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The Last Spike of the Transcontinental Railroad

It was 146 years ago today, May 10, 1869, that the ceremonial spike (actually more than one) was driven into the meeting point of the Union Pacific Railroad and the Central Pacific Railroad. That’s when it became the transcontinental railroad, and traveling across the country no longer meant months in a wagon or on a ship sailing around South America. The transcontinental railroad was a great idea, but making it into a competition had some unintended consequences.  

Congress made the fool's mistake of assuming some motivating rationality on the part of the railroad companies, and not just base greed, so they didn't dictate just how, when, or where the rails must meet. When Central and Union crews ran into each other in northern Utah, instead of merging the lines right away, they set off building miles of parallel grading, with each company hoping to acquire more mileage and thus more of the reward money. With a kind of paternal exasperation, then, Congress had to set a junction point; and they chose Promontory, Utah—a little tent town of railroad workers and prostitutes just north of the Great Salt Lake.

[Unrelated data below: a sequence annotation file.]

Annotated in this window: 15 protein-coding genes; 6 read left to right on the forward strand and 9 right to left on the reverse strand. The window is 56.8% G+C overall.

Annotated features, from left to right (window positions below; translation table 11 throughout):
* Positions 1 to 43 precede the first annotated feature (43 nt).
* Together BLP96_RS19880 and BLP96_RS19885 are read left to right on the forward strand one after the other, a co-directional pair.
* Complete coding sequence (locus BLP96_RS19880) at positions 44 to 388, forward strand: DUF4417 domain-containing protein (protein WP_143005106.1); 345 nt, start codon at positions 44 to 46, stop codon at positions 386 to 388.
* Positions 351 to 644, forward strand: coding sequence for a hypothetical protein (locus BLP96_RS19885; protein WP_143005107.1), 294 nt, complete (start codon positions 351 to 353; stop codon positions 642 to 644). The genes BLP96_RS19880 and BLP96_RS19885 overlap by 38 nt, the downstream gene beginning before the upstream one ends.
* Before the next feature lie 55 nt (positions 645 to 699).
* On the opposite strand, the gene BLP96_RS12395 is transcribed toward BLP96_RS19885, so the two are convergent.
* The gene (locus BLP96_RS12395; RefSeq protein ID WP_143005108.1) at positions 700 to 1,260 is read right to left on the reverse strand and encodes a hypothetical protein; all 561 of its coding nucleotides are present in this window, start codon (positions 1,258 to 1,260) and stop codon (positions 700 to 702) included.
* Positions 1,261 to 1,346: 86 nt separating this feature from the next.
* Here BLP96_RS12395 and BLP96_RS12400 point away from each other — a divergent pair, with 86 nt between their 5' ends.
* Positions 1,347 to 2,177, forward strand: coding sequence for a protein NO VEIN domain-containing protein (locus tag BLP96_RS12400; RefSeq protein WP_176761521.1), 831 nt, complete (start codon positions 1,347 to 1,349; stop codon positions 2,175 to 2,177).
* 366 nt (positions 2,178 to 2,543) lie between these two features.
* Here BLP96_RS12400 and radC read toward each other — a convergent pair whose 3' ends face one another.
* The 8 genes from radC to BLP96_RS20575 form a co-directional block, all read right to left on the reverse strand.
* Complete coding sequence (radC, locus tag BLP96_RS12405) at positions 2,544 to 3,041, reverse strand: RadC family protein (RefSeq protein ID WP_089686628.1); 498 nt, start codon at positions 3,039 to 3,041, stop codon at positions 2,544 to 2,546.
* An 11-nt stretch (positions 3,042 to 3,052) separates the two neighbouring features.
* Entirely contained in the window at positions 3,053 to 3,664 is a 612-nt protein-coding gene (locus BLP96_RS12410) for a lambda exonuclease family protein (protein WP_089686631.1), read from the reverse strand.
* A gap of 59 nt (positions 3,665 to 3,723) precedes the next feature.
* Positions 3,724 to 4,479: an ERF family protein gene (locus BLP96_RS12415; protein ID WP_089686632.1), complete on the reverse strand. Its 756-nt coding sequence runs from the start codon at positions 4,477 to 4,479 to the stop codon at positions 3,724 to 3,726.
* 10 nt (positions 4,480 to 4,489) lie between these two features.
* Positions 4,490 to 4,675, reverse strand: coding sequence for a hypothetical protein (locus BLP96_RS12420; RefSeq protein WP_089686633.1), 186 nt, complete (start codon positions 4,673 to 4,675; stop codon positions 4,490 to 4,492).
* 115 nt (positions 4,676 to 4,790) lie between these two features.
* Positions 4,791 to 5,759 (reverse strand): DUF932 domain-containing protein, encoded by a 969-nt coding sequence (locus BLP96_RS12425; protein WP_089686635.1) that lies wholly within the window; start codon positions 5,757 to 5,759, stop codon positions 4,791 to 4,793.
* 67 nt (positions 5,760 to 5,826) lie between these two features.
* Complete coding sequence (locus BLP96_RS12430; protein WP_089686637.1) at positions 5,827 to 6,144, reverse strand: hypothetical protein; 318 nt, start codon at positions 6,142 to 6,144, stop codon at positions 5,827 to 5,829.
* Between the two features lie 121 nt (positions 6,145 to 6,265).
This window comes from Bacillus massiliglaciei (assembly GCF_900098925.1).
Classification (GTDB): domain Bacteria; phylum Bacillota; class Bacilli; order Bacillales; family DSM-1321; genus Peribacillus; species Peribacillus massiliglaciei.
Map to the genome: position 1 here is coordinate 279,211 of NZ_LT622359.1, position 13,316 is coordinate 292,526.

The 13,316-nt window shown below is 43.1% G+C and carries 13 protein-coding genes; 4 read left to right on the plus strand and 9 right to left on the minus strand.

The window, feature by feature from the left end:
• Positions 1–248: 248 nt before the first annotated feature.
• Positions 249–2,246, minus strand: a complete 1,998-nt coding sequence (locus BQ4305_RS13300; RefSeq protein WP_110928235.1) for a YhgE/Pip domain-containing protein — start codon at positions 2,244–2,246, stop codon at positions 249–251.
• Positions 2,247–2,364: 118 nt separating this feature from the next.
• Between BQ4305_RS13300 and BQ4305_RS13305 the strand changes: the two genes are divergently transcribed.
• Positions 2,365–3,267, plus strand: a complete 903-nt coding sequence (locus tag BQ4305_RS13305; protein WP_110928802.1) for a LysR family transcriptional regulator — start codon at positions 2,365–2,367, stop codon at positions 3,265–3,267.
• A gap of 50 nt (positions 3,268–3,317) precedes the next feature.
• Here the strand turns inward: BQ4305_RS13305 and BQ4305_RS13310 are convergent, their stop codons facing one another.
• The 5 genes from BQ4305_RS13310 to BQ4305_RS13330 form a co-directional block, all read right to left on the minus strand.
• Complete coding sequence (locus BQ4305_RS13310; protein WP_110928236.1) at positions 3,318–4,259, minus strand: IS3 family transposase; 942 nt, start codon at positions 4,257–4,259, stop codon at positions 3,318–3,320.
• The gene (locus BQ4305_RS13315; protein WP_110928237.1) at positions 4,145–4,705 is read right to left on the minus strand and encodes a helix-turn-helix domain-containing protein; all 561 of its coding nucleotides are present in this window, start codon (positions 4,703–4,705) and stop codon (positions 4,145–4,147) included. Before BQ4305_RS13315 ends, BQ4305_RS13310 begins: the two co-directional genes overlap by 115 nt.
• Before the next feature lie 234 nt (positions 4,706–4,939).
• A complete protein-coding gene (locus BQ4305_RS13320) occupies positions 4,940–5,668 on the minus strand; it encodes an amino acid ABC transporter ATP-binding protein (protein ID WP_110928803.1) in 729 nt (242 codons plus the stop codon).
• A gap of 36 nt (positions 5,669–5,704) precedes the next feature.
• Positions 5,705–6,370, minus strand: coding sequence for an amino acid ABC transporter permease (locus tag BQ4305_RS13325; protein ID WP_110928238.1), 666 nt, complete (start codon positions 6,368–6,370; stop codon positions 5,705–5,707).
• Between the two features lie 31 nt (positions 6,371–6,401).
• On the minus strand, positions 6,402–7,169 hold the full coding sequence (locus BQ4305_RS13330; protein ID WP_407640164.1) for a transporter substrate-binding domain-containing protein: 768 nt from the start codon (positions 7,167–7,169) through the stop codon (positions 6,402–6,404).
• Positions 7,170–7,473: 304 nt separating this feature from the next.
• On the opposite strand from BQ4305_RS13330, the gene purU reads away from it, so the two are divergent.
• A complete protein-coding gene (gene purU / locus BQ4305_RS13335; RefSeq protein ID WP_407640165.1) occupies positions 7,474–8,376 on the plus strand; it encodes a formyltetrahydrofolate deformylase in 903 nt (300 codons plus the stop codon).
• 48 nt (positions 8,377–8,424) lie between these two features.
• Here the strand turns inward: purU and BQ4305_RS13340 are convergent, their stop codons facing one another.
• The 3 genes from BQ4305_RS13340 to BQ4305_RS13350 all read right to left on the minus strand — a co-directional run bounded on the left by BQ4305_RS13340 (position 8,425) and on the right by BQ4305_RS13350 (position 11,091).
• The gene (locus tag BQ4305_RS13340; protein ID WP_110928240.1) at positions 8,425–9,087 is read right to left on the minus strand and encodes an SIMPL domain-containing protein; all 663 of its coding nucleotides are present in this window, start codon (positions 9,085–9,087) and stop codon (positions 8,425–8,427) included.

The ceremonial joining of the railroads didn't go as smoothly as you might have heard. It was a publicity stunt, and it also meant the end of a job for those who built the railroad. Read about what really happened on that day at mental_floss.


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